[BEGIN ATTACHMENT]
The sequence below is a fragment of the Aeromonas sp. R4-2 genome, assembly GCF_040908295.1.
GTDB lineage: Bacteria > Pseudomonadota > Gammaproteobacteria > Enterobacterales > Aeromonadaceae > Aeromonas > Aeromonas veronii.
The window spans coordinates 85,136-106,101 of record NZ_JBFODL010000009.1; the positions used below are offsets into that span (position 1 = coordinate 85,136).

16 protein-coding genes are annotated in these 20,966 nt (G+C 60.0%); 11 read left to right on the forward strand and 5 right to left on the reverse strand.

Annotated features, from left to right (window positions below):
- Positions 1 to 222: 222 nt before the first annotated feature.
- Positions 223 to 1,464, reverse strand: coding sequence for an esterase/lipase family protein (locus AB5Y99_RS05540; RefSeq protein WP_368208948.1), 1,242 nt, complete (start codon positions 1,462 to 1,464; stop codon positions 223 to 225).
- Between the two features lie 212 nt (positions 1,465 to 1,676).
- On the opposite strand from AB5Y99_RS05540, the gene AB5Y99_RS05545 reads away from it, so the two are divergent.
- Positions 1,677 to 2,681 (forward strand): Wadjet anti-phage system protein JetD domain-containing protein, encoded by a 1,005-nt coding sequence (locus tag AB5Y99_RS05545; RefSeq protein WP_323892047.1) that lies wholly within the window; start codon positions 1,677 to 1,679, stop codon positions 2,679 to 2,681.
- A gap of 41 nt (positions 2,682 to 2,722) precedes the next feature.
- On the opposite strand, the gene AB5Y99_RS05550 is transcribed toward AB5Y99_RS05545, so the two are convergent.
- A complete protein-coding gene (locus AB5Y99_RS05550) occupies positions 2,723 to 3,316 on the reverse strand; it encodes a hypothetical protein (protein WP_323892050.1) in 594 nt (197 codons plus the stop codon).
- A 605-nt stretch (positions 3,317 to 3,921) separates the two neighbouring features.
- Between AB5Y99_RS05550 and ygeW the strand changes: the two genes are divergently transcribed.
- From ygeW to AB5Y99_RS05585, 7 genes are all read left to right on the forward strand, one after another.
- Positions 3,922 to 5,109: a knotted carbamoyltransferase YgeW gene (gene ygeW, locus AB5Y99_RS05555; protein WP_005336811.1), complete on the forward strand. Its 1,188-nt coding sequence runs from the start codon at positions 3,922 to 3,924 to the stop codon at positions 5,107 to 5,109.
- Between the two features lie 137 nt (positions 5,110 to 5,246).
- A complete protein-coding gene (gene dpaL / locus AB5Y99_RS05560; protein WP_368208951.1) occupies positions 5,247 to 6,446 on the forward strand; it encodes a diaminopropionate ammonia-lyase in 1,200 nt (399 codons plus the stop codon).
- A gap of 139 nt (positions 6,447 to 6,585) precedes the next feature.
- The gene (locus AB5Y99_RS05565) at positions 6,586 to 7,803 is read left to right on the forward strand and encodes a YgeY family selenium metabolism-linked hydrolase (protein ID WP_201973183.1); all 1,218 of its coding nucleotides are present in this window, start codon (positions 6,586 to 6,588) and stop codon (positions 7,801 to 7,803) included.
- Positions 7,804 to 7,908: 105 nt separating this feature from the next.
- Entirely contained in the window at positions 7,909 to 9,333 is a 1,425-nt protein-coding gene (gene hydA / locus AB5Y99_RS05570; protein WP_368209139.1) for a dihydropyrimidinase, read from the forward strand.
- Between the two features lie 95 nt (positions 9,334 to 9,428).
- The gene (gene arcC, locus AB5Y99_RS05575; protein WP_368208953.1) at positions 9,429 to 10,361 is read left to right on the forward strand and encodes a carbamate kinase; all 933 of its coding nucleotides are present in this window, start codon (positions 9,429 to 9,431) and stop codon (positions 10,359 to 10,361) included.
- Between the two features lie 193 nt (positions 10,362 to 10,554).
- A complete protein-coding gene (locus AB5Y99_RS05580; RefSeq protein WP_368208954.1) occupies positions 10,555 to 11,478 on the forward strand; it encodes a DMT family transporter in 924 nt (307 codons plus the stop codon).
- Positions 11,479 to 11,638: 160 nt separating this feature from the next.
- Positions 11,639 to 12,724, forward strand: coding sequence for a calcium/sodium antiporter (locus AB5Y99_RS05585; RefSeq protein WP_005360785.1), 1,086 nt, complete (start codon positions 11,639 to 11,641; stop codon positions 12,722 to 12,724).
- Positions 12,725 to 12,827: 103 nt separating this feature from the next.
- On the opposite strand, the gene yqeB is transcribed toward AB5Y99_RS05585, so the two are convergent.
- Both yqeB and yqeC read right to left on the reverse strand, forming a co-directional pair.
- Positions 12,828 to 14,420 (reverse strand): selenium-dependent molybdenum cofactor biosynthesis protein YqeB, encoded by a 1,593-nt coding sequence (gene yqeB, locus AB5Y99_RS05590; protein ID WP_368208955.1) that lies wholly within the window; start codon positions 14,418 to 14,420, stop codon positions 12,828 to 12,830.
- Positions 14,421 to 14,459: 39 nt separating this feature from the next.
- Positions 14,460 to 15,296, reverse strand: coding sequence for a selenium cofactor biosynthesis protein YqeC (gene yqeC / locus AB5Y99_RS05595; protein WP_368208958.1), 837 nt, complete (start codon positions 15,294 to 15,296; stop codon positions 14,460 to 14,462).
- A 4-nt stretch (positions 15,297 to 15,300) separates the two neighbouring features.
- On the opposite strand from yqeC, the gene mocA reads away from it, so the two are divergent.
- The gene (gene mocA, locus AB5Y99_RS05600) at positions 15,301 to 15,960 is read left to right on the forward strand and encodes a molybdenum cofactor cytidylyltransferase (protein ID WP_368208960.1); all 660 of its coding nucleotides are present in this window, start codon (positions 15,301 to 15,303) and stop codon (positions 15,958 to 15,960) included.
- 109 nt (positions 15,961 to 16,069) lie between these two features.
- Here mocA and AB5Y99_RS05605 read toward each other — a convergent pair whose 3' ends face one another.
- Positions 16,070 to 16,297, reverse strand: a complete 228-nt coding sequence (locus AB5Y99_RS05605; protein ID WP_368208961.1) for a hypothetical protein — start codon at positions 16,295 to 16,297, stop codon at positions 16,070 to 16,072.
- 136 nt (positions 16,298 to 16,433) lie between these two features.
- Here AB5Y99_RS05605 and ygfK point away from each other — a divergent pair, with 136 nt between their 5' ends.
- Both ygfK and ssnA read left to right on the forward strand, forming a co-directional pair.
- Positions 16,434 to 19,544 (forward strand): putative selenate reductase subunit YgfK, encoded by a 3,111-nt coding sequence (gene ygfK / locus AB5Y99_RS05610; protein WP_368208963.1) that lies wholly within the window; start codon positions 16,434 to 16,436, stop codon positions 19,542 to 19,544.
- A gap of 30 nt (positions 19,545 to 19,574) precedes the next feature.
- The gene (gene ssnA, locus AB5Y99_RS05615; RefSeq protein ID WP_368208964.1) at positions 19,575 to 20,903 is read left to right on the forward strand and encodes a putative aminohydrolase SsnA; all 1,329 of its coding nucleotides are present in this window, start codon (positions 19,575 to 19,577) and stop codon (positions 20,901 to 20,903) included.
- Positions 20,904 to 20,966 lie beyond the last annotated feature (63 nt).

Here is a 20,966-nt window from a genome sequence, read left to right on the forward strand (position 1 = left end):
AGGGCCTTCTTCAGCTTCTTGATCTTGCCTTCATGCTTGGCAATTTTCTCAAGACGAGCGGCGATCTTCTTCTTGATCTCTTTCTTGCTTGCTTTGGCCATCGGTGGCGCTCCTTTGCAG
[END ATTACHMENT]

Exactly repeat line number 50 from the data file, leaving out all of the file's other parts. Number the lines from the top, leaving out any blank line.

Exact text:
AGGGCCTTCTTCAGCTTCTTGATCTTGCCTTCATGCTTGGCAATTTTCTCAAGACGAGCGGCGATCTTCTTCTTGATCTCTTTCTTGCTTGCTTTGGCCATCGGTGGCGCTCCTTTGCAG